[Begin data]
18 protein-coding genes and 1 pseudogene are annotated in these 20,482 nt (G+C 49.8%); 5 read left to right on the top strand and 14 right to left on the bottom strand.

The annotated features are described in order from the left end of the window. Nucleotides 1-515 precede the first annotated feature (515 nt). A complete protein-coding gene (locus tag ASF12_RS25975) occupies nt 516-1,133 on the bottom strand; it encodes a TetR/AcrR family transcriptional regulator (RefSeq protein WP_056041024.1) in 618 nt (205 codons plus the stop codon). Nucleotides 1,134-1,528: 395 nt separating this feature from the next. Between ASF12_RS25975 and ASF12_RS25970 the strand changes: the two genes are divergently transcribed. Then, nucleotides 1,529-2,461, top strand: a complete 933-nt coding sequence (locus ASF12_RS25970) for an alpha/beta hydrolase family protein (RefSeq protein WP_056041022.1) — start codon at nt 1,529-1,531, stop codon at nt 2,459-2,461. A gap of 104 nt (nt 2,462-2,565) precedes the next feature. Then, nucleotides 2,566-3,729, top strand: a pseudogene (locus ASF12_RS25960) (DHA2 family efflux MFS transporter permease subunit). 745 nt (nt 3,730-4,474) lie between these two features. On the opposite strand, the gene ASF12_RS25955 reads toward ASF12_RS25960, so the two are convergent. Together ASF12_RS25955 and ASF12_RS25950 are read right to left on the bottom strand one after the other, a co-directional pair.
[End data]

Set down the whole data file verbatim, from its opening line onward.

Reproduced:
18 protein-coding genes and 1 pseudogene are annotated in these 20,482 nt (G+C 49.8%); 5 read left to right on the top strand and 14 right to left on the bottom strand.

The annotated features are described in order from the left end of the window. Nucleotides 1-515 precede the first annotated feature (515 nt). A complete protein-coding gene (locus tag ASF12_RS25975) occupies nt 516-1,133 on the bottom strand; it encodes a TetR/AcrR family transcriptional regulator (RefSeq protein WP_056041024.1) in 618 nt (205 codons plus the stop codon). Nucleotides 1,134-1,528: 395 nt separating this feature from the next. Between ASF12_RS25975 and ASF12_RS25970 the strand changes: the two genes are divergently transcribed. Then, nucleotides 1,529-2,461, top strand: a complete 933-nt coding sequence (locus ASF12_RS25970) for an alpha/beta hydrolase family protein (RefSeq protein WP_056041022.1) — start codon at nt 1,529-1,531, stop codon at nt 2,459-2,461. A gap of 104 nt (nt 2,462-2,565) precedes the next feature. Then, nucleotides 2,566-3,729, top strand: a pseudogene (locus ASF12_RS25960) (DHA2 family efflux MFS transporter permease subunit). 745 nt (nt 3,730-4,474) lie between these two features. On the opposite strand, the gene ASF12_RS25955 reads toward ASF12_RS25960, so the two are convergent. Together ASF12_RS25955 and ASF12_RS25950 are read right to left on the bottom strand one after the other, a co-directional pair.